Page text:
|Kill Your Darlings Word Cloud|
courtesy of alvaradofrazier.com
William Faulkner famously once wrote, ‘in writing, you must kill all your darlings’. This is rather extreme, though very true. It is a tough truth to face; a truth I have only just come to terms with.
It is a shame that some of the things we hold most dear in our writing must face the chop. It is as if the heart and soul we poured into creating this section of masterful prose is wasted. But, it needn’t be. See, when we kill our darlings we give breathing space to other ideas that had previously been suffocated by the greedy being we called our darling.
What is a ‘darling’, you may well ask. It is a hard thing to define, but I view it as something you as a writer really, really love unconditionally. For example, you may have this brilliant idea of a scene where the protagonist enters a witty riposte with the antagonist and comes out on top. You love like your first born. It is amazing. It showcases your clever mind and makes the reader see how much cooler the protagonist is than the bad guy.
Plain and simple.
It will cry out in pain. It does not want to die. In your mind there will be a violent battle between you want and what your story needs. I can assure you that there will be blood. You will have family of the scene (scenes that rely on it) protesting that you don’t slaughter their baby.
But you must.
Why? That scene that shows off your writing ability is not required. What is needed is a scene that shows off your plot, your characters. As writers, our job is to remain invisible. Our brilliance shines when nobody realises it, not when someone comments ‘that’s a great metaphor’ in the middle of an action sequence. We want readers crying out for more of the character, more of the plot. Unless you are writing literary fiction the thing you don’t want is people saying ‘I really want more of those lovely metaphors about that character … you know the one I mean … yeah, the character with hair like a carrot … can’t remember his name or what I did, but his hair was described beautifully’.
As always, there are exceptions. Sometimes you will write something really clever and advances the plot and/or character. It does happen. In fact I’d say for good writers it happens a lot. Nevertheless, you need to separate what makes you look good and what makes a good book. Sometimes the line is so blurred you’d be right to question its existence. It is there, though. There is a line.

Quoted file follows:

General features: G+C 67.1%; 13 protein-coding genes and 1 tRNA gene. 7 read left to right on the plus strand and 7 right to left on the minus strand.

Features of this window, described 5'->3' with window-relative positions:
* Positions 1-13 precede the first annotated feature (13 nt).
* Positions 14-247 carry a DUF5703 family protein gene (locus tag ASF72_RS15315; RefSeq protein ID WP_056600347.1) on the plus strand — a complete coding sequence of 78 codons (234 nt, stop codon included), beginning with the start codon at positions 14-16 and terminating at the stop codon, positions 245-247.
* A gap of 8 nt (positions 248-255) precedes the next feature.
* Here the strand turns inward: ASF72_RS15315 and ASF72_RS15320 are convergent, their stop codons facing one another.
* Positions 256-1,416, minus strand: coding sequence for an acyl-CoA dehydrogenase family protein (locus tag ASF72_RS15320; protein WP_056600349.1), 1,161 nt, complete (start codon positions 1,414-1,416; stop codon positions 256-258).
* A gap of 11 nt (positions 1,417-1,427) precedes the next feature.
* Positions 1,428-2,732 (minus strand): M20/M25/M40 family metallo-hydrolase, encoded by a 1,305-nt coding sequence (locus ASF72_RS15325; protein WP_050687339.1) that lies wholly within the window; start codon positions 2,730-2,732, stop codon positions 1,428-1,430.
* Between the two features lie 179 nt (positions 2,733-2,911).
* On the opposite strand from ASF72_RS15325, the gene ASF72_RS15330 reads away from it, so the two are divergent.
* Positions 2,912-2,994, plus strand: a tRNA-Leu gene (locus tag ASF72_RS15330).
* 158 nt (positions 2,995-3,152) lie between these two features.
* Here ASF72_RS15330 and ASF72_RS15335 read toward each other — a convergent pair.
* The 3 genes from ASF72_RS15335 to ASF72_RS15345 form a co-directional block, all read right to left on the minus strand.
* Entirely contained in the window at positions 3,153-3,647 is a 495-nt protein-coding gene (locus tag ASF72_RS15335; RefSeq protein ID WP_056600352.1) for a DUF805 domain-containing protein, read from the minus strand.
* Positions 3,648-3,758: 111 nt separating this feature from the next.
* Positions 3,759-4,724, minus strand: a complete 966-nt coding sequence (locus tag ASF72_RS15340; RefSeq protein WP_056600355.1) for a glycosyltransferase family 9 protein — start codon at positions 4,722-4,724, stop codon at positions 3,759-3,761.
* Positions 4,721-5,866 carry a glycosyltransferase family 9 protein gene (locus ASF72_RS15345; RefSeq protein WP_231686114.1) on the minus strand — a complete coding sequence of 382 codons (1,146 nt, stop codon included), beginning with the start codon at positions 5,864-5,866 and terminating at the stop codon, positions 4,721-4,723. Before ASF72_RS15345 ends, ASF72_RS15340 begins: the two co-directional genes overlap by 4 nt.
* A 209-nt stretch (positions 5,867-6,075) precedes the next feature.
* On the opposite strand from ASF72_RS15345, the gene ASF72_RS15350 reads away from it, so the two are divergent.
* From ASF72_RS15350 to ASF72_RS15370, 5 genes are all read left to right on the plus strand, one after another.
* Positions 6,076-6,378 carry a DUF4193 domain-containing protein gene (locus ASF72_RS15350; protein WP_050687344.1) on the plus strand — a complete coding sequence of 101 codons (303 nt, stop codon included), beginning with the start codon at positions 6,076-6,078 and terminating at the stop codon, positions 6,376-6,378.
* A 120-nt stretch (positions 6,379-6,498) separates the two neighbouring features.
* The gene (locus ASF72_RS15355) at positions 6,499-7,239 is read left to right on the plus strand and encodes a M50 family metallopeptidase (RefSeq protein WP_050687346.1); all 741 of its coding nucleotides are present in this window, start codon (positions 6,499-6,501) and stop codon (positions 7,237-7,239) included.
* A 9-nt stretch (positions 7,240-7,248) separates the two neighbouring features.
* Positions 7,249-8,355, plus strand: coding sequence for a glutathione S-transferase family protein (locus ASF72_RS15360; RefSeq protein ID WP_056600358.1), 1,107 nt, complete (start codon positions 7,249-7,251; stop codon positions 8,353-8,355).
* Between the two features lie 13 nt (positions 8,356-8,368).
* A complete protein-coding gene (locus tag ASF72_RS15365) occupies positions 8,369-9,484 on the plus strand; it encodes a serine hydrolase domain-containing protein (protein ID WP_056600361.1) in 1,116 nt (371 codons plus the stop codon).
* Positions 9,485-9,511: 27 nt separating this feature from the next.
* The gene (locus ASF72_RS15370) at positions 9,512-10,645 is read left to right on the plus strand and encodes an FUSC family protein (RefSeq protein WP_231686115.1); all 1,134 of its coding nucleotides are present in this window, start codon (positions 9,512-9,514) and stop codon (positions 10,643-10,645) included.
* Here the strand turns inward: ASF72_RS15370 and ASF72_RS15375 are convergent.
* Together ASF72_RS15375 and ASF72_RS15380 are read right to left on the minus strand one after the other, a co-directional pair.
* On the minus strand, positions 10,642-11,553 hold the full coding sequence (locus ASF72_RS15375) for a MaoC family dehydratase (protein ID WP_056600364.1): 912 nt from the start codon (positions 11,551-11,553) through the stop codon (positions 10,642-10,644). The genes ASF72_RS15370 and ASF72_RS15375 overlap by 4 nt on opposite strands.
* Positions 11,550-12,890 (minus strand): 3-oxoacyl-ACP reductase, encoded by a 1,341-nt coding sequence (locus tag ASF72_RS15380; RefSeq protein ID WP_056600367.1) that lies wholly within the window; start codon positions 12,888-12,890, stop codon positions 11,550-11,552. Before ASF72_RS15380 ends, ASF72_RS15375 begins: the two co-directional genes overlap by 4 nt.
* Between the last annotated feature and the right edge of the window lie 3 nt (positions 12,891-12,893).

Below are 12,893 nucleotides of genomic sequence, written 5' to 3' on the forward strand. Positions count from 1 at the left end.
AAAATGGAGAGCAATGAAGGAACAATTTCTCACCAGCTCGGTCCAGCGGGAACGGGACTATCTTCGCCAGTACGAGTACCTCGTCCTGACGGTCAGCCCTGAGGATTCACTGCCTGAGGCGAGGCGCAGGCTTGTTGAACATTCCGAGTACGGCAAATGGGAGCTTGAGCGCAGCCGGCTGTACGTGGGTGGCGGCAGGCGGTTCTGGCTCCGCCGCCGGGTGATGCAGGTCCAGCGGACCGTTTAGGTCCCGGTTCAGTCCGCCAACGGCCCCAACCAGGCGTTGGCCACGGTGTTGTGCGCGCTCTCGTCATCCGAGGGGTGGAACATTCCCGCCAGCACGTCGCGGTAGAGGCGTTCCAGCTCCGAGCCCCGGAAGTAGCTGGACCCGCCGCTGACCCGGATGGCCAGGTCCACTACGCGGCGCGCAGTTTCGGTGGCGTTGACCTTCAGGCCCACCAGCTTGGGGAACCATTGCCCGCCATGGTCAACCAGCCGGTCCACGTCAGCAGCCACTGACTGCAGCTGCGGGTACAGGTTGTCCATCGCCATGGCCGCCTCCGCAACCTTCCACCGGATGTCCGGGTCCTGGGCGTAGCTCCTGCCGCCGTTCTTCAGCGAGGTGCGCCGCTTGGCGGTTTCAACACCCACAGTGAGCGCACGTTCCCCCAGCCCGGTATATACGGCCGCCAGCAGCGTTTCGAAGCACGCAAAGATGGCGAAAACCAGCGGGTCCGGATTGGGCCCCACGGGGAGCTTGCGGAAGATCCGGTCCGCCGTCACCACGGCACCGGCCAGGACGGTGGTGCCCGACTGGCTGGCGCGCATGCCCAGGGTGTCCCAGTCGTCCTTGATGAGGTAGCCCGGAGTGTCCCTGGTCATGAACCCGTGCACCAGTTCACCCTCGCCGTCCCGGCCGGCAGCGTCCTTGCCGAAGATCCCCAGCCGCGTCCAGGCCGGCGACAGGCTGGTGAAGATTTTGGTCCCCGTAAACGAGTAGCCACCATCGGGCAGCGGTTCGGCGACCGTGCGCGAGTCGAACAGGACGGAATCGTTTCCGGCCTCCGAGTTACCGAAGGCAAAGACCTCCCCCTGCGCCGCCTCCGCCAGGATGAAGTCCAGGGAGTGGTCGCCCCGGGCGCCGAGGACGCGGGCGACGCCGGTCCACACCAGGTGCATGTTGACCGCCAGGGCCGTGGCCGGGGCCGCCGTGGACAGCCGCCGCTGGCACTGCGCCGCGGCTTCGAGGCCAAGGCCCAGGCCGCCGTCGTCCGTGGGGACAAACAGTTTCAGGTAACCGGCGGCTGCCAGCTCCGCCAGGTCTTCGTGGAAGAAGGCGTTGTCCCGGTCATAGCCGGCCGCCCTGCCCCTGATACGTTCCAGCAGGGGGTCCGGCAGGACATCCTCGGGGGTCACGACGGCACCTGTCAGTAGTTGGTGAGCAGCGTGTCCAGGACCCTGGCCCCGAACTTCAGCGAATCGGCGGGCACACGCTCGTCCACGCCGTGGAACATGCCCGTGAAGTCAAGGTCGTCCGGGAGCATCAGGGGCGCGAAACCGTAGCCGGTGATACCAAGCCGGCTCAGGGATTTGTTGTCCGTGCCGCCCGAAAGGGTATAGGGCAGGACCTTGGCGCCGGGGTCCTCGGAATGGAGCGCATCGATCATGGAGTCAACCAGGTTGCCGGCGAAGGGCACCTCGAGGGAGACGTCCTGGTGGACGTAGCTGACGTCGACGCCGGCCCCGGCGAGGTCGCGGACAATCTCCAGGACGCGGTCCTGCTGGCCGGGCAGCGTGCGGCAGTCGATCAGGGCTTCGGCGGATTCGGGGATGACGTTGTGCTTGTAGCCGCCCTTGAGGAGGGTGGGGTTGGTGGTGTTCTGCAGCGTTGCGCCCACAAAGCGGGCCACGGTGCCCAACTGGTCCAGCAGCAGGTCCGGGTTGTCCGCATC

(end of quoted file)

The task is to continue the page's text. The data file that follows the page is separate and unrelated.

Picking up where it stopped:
There are other times to kill your darlings, too. The best way to explain is through an example. I had two ideas in my head, both of which advanced the plot and developed character. One of the ideas would lead onto another good idea I had. The other would lead straight into the crux of the story quickly. Try as I might I could not get both ideas to fit. I had to kill one of my darlings. To make matters worse one of these scenes had been in my head since I started writing the novel. It truly was my baby.
I killed my baby. I took it to the side and shot it in the back of the head. I hated myself for doing it, but deep down I knew it was the right thing to do. I spent over a week deliberating between the two and it came down to a simple press of the metaphorical delete button in my head. The idea I chose to kill would have led straight into the main story. I killed it because the other idea developed character and allowed me to slow the pace slightly without stopping the story. I hope the readers won’t notice where this slaughter happened. I hope they won’t even notice me when they read the scene.
Did I chose correctly? Only time will tell, but I hope I did. If I chose wrongly then I have to rework three chapters of plot and character development in my head that came because of this decision.
Hope this helps,
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